JMeter and Moodle logos

 

 

 

 

 

Note: this blog post is part of the Oktobertest series

This tutorial is aimed at Moodle administrators who have never used JMeter. It will help you get started but won’t teach you advanced techniques. Should you wish to dig further into this wonderful piece of open-source software, I invite you to read the following:

Before you start this tutorial, you need to download the following:

 

It is possible that you’ll get an error if you’re trying to run this in Moodle 2.2+. All you need to do is open the ‘index.php’ file (for the ‘loadtesting’ report) and search-replace all instances of the entire word ‘mod’ (no quotes) and replace it with ‘module’. This should solve your problem.

 

 

Step 1: Generate your JMeter script

  • Settings > Site Administration > Reports > JMeter loadtesting
  • Use the drop-down box to select the correct category
  • Click ‘Select category’

Note: you must be logged in as an administrator to do this

 

 

 

Most of the options above are self-explanatory, please note the following:

1. This can be a bit confusing. You should see each activity type as a different test. For example, if 10 is entered in this box, then a total of 40 virtual users would be running simultaneously (10 for chat, 10 for forum, 10 for glossary and 10 for quiz)
2. I always tick this, to put as much strain on the disk as possible, and to mimic real world usage as closely as possible
3 & 4. I like to pick and choose activities. The main reason being that students cannot post to the News forums, and also to ensure that the activities I picked are not restricted by time, or by condition (conditional activities), or even available only to particular groupings.
5. I usually tick this option, again to mimic real work usage as closely as possible
6. I like to set this to 10, for no particular good reason, I tend to like even numbers
7. Once you click the button, your Moodle server will generate a zip file, so make sure you have a zipping program installed. It will look like nothing is happening, simply go and check your download folder to see if jmeter.zip is there.

 

 

Step 2: Start JMeter

 

Step 2: Start JMeter

 
  • To open JMeter, you have to visit the JMeter folder you downloaded
  • JMeter > bin > ApacheJMeter.jar
  • Double-click on the ApacheJMeter.jar file

 

 

Step 3: Open the newly generated script

 

 
  • Select the correct file
  • Click ‘Open’

 

 

Step 4: You can now run your script

 

Step 4: You can now run your script!

 
  • Click the play button
  • Look for the numbers at the top right of the window reach the maximum set, and then go back to zero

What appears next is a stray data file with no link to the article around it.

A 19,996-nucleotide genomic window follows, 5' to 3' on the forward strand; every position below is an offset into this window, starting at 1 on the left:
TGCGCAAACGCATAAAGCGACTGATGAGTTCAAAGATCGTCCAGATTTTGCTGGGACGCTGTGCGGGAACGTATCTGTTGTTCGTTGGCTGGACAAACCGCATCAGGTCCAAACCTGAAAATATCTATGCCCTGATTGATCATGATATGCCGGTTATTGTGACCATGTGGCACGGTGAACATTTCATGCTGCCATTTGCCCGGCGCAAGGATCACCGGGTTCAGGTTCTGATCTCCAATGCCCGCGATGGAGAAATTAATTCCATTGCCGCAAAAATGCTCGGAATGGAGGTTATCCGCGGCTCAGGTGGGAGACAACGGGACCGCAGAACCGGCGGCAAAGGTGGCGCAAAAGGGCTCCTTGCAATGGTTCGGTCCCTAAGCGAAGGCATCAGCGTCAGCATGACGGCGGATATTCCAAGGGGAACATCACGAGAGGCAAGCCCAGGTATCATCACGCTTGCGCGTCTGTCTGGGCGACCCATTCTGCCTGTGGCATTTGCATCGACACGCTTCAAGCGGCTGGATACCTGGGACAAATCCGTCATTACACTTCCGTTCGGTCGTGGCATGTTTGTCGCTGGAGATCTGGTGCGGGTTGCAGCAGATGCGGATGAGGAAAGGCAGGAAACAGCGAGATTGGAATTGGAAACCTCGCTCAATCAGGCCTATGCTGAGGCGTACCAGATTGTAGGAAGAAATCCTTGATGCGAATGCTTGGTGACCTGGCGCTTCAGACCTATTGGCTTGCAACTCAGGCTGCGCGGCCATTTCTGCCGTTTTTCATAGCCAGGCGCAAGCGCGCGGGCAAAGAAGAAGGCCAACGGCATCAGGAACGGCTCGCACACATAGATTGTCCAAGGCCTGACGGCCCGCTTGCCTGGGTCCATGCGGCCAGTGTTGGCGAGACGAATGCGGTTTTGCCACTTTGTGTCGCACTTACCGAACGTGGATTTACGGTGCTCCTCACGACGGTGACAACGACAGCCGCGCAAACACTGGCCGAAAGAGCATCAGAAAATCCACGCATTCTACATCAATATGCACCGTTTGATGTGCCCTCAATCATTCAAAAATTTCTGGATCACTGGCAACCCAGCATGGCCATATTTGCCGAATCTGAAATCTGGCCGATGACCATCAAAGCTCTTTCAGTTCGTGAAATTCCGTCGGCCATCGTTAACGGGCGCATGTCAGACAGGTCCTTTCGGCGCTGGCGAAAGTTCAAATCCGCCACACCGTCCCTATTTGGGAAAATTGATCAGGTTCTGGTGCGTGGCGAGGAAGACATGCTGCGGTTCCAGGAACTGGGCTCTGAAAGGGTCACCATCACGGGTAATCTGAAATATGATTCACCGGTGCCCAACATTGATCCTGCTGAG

• Once your script has looped through the amount defined in your settings, the load test is over

Note: Check out this blog post to find out what tools you could use to monitor your server while load testing

 

 

Step 5: Check the results

 

Step 5: Check the results

 
  • There are several types of reports you can take a look at (see rectangle in picture above). 
  • Not all reports are super user-friendly and might not make a great deal of sense. Further reading on the matter:

See below for more report examples

 

 

 

 

 

 

 

 

Tip 1: Create a ‘Load testing’ category with courses dedicated to load-testing

 

  • If you are planning on enrolling lots of test users to your Moodle courses, you should know that it could have an impact on the performance of the courses involved. 
  • If you create a specific category with dedicated courses, you do not run this risk as the courses are only used once in a while. 
  • You should also reset your courses once in a while

 

 

Tip 2: Generate your script with lots of users

 

The first time you generate a script chances are you’ll have no idea how many users your installation can cope with.
Part of load testing is to find out the limits of your server. Consider this scenario:

  • Generate a script for 50 users
  • Get the script to generate users and enroll them in the course(s)
  • Run the test
  • If that test runs smoothly, you’ll have to create a new script with a new value every time you want to increase the number of users.

Consider this (better) scenario

  • Generate a script for 1,000 users (or large number of users)
  • Get the script to generate users and enroll them in the course(s)
  • Run the test with 50 users (edit the ‘Number of threads’ value)
  • If the test runs smoothly, all you need to do is edit the ‘Number of threads’ value and run the test again (the users are already enrolled)

 

 

Tip 3: Generate your script with lots of activities, and all activity types

 

  • It is possible for you to easily disable activities right in the script after it has been generated.
  • You might want to test the same course under different loads e.g. once with just a forum, once with a forum & a quiz, once with a forum, a quiz and a chat, etc.
  • By creating a test with multiple activities, you can easily re-use the same test by simply disabling/enabling the activities you want to test/not test
  • To disable an activity, you need to right-click on the activity name and then select ‘disable’.
  • All disabled activities show up in grey

 

 

Tip 4: Edit the ramp-up period

 

  • By default, the script generator sets the same value for the ‘Ramp up period’ as the number of users you selected when creating the script.